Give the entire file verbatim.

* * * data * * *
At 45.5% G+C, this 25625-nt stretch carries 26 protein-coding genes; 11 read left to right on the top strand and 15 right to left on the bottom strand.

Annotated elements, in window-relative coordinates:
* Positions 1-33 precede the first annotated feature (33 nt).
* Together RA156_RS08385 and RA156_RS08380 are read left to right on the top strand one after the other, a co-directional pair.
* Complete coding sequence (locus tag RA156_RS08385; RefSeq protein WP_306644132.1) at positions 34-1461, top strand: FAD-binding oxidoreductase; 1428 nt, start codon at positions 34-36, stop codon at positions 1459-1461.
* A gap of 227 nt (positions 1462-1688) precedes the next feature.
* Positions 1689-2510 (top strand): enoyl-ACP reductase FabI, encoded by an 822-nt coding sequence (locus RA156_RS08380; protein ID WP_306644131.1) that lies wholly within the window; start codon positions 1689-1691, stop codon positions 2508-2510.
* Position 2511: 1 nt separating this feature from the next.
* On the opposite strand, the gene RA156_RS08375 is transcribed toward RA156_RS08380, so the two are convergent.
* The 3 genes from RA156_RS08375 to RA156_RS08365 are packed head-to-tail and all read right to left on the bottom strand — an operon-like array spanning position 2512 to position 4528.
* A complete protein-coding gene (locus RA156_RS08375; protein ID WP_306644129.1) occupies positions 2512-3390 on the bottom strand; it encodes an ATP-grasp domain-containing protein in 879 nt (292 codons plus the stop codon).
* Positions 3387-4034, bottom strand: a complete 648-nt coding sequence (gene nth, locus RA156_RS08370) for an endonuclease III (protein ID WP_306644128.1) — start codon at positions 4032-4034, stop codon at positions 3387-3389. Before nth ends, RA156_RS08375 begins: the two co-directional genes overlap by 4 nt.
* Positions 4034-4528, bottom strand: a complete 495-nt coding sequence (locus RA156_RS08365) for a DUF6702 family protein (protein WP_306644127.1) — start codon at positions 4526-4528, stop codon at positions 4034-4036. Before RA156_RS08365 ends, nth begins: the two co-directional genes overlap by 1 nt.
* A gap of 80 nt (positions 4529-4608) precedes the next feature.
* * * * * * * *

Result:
At 45.5% G+C, this 25625-nt stretch carries 26 protein-coding genes; 11 read left to right on the top strand and 15 right to left on the bottom strand.

Annotated elements, in window-relative coordinates:
* Positions 1-33 precede the first annotated feature (33 nt).
* Together RA156_RS08385 and RA156_RS08380 are read left to right on the top strand one after the other, a co-directional pair.
* Complete coding sequence (locus tag RA156_RS08385; RefSeq protein WP_306644132.1) at positions 34-1461, top strand: FAD-binding oxidoreductase; 1428 nt, start codon at positions 34-36, stop codon at positions 1459-1461.
* A gap of 227 nt (positions 1462-1688) precedes the next feature.
* Positions 1689-2510 (top strand): enoyl-ACP reductase FabI, encoded by an 822-nt coding sequence (locus RA156_RS08380; protein ID WP_306644131.1) that lies wholly within the window; start codon positions 1689-1691, stop codon positions 2508-2510.
* Position 2511: 1 nt separating this feature from the next.
* On the opposite strand, the gene RA156_RS08375 is transcribed toward RA156_RS08380, so the two are convergent.
* The 3 genes from RA156_RS08375 to RA156_RS08365 are packed head-to-tail and all read right to left on the bottom strand — an operon-like array spanning position 2512 to position 4528.
* A complete protein-coding gene (locus RA156_RS08375; protein ID WP_306644129.1) occupies positions 2512-3390 on the bottom strand; it encodes an ATP-grasp domain-containing protein in 879 nt (292 codons plus the stop codon).
* Positions 3387-4034, bottom strand: a complete 648-nt coding sequence (gene nth, locus RA156_RS08370) for an endonuclease III (protein ID WP_306644128.1) — start codon at positions 4032-4034, stop codon at positions 3387-3389. Before nth ends, RA156_RS08375 begins: the two co-directional genes overlap by 4 nt.
* Positions 4034-4528, bottom strand: a complete 495-nt coding sequence (locus RA156_RS08365) for a DUF6702 family protein (protein WP_306644127.1) — start codon at positions 4526-4528, stop codon at positions 4034-4036. Before RA156_RS08365 ends, nth begins: the two co-directional genes overlap by 1 nt.
* A gap of 80 nt (positions 4529-4608) precedes the next feature.